The lowdown: Immunity to covid-19 may be short-lived, according to a new longitudinal study of people who have caught the disease and recovered.
The study: Researchers at King’s College London repeatedly tested 96 patients and healthcare workers at Guy’s and St Thomas’ NHS foundation trust for antibodies between March and June. All of the participants were confirmed to have had covid-19, either via a PCR test or a positive antibody test. The researchers found that levels of virus-fighting antibodies peaked about three weeks after symptoms started, then rapidly fell away. Although 60% of participants produced a “potent” antibody response while they had covid-19, only 17% had the same level of potency at the end of the three-month testing period. Antibody levels were higher and longer-lasting in people who had had more severe cases of covid-19. For some milder cases, it was impossible to detect any antibodies at all at the end of the three months. The research is published in a pre-print paper in medRxiv, which means the findings have yet to be subject to peer review.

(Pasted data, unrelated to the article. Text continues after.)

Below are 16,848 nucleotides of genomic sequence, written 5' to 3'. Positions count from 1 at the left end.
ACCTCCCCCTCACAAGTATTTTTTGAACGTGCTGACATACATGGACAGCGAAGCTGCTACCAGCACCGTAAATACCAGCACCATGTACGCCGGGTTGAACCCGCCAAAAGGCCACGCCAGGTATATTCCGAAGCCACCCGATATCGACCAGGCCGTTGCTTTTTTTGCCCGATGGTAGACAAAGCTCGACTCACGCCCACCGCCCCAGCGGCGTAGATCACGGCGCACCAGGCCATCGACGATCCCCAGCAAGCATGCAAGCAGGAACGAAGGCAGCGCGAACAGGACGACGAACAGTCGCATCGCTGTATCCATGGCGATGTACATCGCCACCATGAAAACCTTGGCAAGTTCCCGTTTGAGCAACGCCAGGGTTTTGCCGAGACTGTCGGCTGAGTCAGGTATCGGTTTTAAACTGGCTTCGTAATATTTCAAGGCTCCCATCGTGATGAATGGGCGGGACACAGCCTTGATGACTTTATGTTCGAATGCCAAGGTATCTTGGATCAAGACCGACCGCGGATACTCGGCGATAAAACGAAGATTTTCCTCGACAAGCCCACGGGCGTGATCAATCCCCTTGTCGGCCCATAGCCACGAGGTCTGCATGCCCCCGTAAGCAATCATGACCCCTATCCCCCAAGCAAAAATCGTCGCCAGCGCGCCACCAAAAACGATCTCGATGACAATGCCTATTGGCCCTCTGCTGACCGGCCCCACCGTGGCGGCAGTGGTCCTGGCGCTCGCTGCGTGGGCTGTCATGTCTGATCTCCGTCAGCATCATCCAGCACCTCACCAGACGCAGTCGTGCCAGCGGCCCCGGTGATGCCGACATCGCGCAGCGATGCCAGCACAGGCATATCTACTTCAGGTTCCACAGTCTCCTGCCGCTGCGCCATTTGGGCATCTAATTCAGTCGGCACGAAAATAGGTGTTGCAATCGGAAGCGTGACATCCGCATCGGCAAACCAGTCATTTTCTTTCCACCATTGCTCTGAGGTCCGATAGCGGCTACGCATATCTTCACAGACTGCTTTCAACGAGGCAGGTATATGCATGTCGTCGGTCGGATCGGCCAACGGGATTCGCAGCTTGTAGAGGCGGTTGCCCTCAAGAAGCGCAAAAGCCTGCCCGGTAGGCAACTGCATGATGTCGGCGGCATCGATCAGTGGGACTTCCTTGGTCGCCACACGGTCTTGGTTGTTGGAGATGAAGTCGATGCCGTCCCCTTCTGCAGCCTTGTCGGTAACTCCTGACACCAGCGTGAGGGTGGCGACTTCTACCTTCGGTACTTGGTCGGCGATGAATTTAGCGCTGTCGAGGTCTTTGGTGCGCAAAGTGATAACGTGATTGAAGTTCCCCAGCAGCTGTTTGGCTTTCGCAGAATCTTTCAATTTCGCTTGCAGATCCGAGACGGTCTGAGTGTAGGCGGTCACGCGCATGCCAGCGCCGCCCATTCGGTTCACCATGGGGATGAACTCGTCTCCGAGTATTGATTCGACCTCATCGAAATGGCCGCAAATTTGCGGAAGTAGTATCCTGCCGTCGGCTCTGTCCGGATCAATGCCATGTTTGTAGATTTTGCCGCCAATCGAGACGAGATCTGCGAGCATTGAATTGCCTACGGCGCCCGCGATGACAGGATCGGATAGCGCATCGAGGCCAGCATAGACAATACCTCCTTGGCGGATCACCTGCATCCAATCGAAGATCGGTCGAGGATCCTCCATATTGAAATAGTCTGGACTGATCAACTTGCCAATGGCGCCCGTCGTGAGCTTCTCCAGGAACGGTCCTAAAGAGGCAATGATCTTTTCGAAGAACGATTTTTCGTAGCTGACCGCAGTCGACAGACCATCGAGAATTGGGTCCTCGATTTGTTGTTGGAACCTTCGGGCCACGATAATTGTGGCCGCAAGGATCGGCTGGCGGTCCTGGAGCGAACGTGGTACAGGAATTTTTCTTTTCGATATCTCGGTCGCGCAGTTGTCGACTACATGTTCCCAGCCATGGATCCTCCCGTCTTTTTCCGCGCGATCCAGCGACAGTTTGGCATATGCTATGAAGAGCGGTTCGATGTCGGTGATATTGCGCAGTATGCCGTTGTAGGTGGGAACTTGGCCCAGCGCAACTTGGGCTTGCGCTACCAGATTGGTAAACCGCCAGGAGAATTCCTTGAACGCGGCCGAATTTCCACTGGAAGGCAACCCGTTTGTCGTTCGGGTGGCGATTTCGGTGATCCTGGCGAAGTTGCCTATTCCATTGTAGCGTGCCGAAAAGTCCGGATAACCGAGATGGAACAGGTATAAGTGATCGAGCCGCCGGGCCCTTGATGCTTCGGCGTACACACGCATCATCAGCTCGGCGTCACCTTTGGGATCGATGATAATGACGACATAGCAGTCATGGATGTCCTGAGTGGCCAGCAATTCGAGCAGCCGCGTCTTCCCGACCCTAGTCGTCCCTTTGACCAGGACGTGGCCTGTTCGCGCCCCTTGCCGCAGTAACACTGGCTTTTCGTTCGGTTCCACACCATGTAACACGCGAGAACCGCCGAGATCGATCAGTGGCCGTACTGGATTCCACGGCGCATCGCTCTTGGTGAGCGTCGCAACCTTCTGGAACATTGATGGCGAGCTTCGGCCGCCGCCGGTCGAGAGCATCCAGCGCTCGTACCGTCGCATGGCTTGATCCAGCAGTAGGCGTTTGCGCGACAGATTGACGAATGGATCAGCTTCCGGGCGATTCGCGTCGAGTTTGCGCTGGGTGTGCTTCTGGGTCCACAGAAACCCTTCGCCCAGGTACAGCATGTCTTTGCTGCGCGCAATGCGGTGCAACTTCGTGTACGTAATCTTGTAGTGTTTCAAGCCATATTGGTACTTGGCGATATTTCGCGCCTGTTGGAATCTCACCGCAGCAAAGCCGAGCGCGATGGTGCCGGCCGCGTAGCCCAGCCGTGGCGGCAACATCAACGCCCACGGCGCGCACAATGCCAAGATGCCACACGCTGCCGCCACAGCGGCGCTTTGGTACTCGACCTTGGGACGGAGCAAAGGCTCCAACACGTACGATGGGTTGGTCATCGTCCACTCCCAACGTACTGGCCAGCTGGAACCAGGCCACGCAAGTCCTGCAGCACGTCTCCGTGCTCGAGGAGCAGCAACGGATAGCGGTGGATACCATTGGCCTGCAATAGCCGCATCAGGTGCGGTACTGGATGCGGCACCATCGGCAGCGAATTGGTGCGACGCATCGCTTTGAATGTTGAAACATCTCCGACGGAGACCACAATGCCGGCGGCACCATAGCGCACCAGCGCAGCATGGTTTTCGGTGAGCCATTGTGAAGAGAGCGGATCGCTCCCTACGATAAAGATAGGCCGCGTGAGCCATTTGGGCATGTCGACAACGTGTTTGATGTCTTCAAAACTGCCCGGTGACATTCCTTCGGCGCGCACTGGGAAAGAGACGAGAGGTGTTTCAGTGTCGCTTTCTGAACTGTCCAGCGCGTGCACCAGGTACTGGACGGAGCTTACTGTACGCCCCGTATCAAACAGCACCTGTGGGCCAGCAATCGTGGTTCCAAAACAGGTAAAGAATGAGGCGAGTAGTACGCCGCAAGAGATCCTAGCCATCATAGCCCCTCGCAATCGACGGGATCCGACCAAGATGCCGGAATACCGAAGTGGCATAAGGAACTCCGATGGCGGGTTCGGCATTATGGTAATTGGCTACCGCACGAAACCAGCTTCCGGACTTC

What it means: The study raises the prospect that, like other coronaviruses, covid-19 could reinfect people repeatedly. If that’s the case, “herd immunity” may never arrive, either through a one-shot vaccine or through community spread of the virus, as any protective antibodies would wane with time. However, antibodies are not the only way people can fight off covid-19. T cells, which seek and destroy cells infected with SARS-CoV-2, could also provide some protection. In short, we are not yet far along enough into this pandemic to have been able to generate enough data from patients to be able to draw conclusions on immunity with a high degree of certainty. There have been anecdotal reports of people catching covid-19 for a second time, but none have been confirmed.